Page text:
2. Public education and outreach. Specifically, fire prevention and disaster preparedness. Red Paw delivers vital fire safety and pet fire safety materials to underserved residents. It devotes a significant portion of its website to preparedness, including a link to the downloadable Philadelphia Fire Safety App, and an array of resources on pet preparedness, fire safety, and emergency preparedness ranging from excessive heat to severe weather situations. 
3. Owner education. Responsible pet ownership practices including the importance of basic veterinary care, exercise, training and socialization, and responsible pet ownership (humane care, custody, and control). 
4. Professional training and education. Pet disaster response for professionals and first responders. A full array of seminars and classes is listed on the Red Paw website. Recently, we presented at the Penn Vet Emergency and Disaster Relief Symposium. 

Q: Where do the majority of calls to Red Paw originate?

A: Red Paw receives 90% of calls from the Philadelphia Fire Department's Incident Command Center, Dispatch of the American Red Cross, or the City of Philadelphia's Office of Emergency Management. The remaining 10% come from other agencies including the Salvation Army, Pennsylvania and NJ SART and CART’s, local fire departments, and Animal Control, and sometimes directly by clients in need of help. 

Q: Take me through the basic process of what happens when someone calls Red Paw with an emergency.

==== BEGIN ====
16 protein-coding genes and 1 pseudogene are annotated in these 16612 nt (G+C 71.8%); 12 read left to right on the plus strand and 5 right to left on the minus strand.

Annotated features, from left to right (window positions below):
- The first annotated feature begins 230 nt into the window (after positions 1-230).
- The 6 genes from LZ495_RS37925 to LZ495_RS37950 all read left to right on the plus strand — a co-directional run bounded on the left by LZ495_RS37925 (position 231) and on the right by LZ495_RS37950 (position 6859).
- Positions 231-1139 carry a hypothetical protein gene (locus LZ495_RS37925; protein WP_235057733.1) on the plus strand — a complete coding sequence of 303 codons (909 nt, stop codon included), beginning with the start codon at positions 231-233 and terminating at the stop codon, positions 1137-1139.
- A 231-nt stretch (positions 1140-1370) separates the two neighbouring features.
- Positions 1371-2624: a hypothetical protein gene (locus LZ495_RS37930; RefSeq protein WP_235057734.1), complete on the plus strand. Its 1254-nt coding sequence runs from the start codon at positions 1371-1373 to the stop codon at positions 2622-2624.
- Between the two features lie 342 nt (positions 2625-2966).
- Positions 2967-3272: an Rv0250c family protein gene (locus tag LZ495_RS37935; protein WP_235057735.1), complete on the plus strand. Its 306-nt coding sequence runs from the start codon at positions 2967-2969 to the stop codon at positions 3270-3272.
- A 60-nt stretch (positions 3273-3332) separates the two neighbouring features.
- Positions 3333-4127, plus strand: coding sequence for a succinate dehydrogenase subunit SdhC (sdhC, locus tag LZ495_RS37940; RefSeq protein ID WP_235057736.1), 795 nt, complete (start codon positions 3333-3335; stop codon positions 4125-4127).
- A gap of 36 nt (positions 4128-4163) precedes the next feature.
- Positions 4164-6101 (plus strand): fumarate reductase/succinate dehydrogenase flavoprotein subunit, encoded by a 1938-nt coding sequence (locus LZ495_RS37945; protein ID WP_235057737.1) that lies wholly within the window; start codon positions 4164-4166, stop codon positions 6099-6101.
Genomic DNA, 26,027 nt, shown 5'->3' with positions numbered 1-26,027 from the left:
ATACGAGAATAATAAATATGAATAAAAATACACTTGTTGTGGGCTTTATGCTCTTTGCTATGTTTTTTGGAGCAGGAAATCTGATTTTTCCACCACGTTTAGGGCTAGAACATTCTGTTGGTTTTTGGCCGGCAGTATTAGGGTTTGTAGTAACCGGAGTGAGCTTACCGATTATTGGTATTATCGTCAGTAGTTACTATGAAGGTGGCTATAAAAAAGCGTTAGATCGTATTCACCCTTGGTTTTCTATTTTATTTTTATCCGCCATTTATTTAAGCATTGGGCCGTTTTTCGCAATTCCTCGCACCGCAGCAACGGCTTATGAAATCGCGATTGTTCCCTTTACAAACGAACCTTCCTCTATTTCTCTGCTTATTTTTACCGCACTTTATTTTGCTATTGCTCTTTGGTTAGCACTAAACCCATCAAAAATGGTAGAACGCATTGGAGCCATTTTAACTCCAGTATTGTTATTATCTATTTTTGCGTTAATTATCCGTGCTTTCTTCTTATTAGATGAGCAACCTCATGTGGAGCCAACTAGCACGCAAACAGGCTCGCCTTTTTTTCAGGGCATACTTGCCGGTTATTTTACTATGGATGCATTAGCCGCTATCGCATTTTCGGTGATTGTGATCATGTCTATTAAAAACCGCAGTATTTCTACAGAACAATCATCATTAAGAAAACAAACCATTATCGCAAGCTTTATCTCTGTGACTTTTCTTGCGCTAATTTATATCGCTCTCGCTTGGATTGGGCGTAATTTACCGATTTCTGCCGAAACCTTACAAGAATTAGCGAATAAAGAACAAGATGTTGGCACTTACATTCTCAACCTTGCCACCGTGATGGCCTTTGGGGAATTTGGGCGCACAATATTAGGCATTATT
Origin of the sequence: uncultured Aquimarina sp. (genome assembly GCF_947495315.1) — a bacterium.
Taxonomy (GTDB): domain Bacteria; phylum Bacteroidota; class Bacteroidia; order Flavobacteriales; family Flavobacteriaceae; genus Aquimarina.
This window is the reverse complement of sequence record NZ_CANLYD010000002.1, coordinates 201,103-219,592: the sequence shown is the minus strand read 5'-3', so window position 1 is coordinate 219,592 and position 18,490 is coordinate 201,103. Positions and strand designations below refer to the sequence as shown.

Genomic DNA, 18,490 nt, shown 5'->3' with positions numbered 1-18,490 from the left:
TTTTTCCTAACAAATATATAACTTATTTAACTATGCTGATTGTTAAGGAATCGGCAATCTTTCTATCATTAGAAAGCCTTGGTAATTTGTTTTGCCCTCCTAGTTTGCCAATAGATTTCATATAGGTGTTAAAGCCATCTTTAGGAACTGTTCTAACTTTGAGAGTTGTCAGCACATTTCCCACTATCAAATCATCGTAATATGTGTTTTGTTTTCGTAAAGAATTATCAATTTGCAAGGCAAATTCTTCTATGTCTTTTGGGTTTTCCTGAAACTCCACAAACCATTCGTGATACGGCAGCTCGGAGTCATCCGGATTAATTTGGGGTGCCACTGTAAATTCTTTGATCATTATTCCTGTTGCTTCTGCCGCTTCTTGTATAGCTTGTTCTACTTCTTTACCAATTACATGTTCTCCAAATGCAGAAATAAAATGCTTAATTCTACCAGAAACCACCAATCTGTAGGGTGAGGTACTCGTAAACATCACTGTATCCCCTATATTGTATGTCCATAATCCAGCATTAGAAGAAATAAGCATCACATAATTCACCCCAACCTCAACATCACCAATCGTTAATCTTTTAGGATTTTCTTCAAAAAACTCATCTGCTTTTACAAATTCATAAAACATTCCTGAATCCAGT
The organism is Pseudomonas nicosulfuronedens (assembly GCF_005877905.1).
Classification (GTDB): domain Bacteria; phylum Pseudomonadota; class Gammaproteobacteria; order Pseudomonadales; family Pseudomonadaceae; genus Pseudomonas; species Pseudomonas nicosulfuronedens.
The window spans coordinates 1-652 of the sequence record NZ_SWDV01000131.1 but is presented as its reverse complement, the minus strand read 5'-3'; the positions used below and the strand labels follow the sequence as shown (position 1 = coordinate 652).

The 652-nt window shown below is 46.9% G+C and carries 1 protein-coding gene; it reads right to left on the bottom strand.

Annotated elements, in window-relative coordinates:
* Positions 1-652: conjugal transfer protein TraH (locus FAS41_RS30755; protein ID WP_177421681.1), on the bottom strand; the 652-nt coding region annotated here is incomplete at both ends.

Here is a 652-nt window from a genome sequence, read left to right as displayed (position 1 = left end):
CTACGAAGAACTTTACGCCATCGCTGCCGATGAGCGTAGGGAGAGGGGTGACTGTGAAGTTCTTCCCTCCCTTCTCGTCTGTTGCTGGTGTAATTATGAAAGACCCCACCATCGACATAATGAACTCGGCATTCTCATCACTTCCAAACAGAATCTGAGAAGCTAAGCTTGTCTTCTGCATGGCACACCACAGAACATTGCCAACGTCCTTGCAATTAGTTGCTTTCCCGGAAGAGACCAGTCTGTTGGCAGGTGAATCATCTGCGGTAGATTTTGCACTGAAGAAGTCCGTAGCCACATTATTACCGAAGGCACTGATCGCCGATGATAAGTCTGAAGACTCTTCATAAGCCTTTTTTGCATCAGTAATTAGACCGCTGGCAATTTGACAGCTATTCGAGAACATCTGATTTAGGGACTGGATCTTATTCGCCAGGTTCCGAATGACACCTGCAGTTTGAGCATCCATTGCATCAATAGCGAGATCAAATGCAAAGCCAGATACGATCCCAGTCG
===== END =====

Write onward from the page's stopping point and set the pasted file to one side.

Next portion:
A: If animals are involved in an incident, Red Paw’s One Call Now system alerts the appropriate members of its volunteer response team, who learn about the needs of the animal(s) and are dispatched.

On the scene, Red Paw's trained response volunteers meet the family or individual, explain waivers, review protocols, and assess the animal(s) who are often: suffering from smoke inhalation, dirty, and may be burned or flea infested. Some animals require immediate transportation to receive emergency veterinary care. Others stay with family members in pet-friendly hotels and our volunteers deliver donated supplies, most dogs go to our partner intake facility at Central Bark Philly and small animals and reptile come to Red Paw HQ, which is our house. The sunroom for reptiles and the entire upstairs is devoted to cats, birds, rabbits and other small animals. 

From there, they go to boarding or foster homes until the family can take them back. 

Q: What would you most want people who aren’t familiar with Red Paw to know about the organization?
 
A: That our services are unique—no other organization provides the same services at the residential level. Prior to Red Paw, pets often perished because families had no safety net. There were many organizations in place for people, but there were no organizations to advocate, provide search and rescue, cover the cost of emergency and basic vet care, and guide families with companion pets throughout the disaster cycle. That's what we do. Red Paw is an emergency services non-profit organization and we rely on the generosity of the public, family foundations and our partners and sponsors to deliver our services at no cost to our clients. Red Paw simply provides direct response to all residents/clients based on need. 

Editor's note: National Fire Prevention Week in the US is October 9-15, 2016. For a list of pet fire safety tips and a sample fire escape plan, visit Red Paw’s Fire Safety page.


Cecily Kellogg is a pet lover who definitely has crazy cat lady leanings. Her pets are all shelter rescues, including the dog, who is scared of the cats. She spent eight years working as a Veterinary Technician before becoming a writer. Today she writes all over the web, including here at Figo.